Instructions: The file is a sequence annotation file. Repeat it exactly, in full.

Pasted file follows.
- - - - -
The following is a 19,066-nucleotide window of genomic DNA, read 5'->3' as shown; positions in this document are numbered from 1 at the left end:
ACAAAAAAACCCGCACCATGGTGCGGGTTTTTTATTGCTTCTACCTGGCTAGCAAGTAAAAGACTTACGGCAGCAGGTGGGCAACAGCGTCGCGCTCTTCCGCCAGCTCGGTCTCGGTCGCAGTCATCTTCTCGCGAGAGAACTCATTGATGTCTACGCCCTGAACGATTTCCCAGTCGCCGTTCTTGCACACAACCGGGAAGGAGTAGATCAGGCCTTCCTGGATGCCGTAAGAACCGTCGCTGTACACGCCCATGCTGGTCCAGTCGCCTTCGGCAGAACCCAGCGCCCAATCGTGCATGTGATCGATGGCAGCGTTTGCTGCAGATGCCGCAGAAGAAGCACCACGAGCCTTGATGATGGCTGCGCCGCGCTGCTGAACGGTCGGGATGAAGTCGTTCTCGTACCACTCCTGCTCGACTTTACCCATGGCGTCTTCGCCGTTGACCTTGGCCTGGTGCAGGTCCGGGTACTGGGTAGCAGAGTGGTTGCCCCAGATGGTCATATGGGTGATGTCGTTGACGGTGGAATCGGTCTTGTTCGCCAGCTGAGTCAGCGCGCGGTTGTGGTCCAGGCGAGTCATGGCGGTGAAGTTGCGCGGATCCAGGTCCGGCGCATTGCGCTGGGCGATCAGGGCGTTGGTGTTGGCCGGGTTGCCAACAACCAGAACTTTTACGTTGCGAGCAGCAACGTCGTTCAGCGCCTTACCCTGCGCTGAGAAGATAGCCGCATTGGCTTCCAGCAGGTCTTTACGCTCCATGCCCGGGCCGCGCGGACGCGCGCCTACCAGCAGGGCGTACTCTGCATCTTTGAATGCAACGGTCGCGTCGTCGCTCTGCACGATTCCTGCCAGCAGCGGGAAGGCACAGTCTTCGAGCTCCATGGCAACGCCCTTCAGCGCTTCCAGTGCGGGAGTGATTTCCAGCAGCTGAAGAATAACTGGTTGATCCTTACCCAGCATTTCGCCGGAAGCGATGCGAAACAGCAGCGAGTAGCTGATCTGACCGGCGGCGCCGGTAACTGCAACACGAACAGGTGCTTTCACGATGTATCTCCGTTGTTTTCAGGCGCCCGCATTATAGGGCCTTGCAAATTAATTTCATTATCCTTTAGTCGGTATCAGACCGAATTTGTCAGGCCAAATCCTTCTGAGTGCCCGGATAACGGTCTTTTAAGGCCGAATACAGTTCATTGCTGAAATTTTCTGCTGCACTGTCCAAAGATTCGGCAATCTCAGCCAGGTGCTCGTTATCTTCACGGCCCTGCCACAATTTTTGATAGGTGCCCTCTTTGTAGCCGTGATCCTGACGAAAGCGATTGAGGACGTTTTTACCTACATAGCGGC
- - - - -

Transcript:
The following is a 19,066-nucleotide window of genomic DNA, read 5'->3' as shown; positions in this document are numbered from 1 at the left end:
ACAAAAAAACCCGCACCATGGTGCGGGTTTTTTATTGCTTCTACCTGGCTAGCAAGTAAAAGACTTACGGCAGCAGGTGGGCAACAGCGTCGCGCTCTTCCGCCAGCTCGGTCTCGGTCGCAGTCATCTTCTCGCGAGAGAACTCATTGATGTCTACGCCCTGAACGATTTCCCAGTCGCCGTTCTTGCACACAACCGGGAAGGAGTAGATCAGGCCTTCCTGGATGCCGTAAGAACCGTCGCTGTACACGCCCATGCTGGTCCAGTCGCCTTCGGCAGAACCCAGCGCCCAATCGTGCATGTGATCGATGGCAGCGTTTGCTGCAGATGCCGCAGAAGAAGCACCACGAGCCTTGATGATGGCTGCGCCGCGCTGCTGAACGGTCGGGATGAAGTCGTTCTCGTACCACTCCTGCTCGACTTTACCCATGGCGTCTTCGCCGTTGACCTTGGCCTGGTGCAGGTCCGGGTACTGGGTAGCAGAGTGGTTGCCCCAGATGGTCATATGGGTGATGTCGTTGACGGTGGAATCGGTCTTGTTCGCCAGCTGAGTCAGCGCGCGGTTGTGGTCCAGGCGAGTCATGGCGGTGAAGTTGCGCGGATCCAGGTCCGGCGCATTGCGCTGGGCGATCAGGGCGTTGGTGTTGGCCGGGTTGCCAACAACCAGAACTTTTACGTTGCGAGCAGCAACGTCGTTCAGCGCCTTACCCTGCGCTGAGAAGATAGCCGCATTGGCTTCCAGCAGGTCTTTACGCTCCATGCCCGGGCCGCGCGGACGCGCGCCTACCAGCAGGGCGTACTCTGCATCTTTGAATGCAACGGTCGCGTCGTCGCTCTGCACGATTCCTGCCAGCAGCGGGAAGGCACAGTCTTCGAGCTCCATGGCAACGCCCTTCAGCGCTTCCAGTGCGGGAGTGATTTCCAGCAGCTGAAGAATAACTGGTTGATCCTTACCCAGCATTTCGCCGGAAGCGATGCGAAACAGCAGCGAGTAGCTGATCTGACCGGCGGCGCCGGTAACTGCAACACGAACAGGTGCTTTCACGATGTATCTCCGTTGTTTTCAGGCGCCCGCATTATAGGGCCTTGCAAATTAATTTCATTATCCTTTAGTCGGTATCAGACCGAATTTGTCAGGCCAAATCCTTCTGAGTGCCCGGATAACGGTCTTTTAAGGCCGAATACAGTTCATTGCTGAAATTTTCTGCTGCACTGTCCAAAGATTCGGCAATCTCAGCCAGGTGCTCGTTATCTTCACGGCCCTGCCACAATTTTTGATAGGTGCCCTCTTTGTAGCCGTGATCCTGACGAAAGCGATTGAGGACGTTTTTACCTACATAGCGGC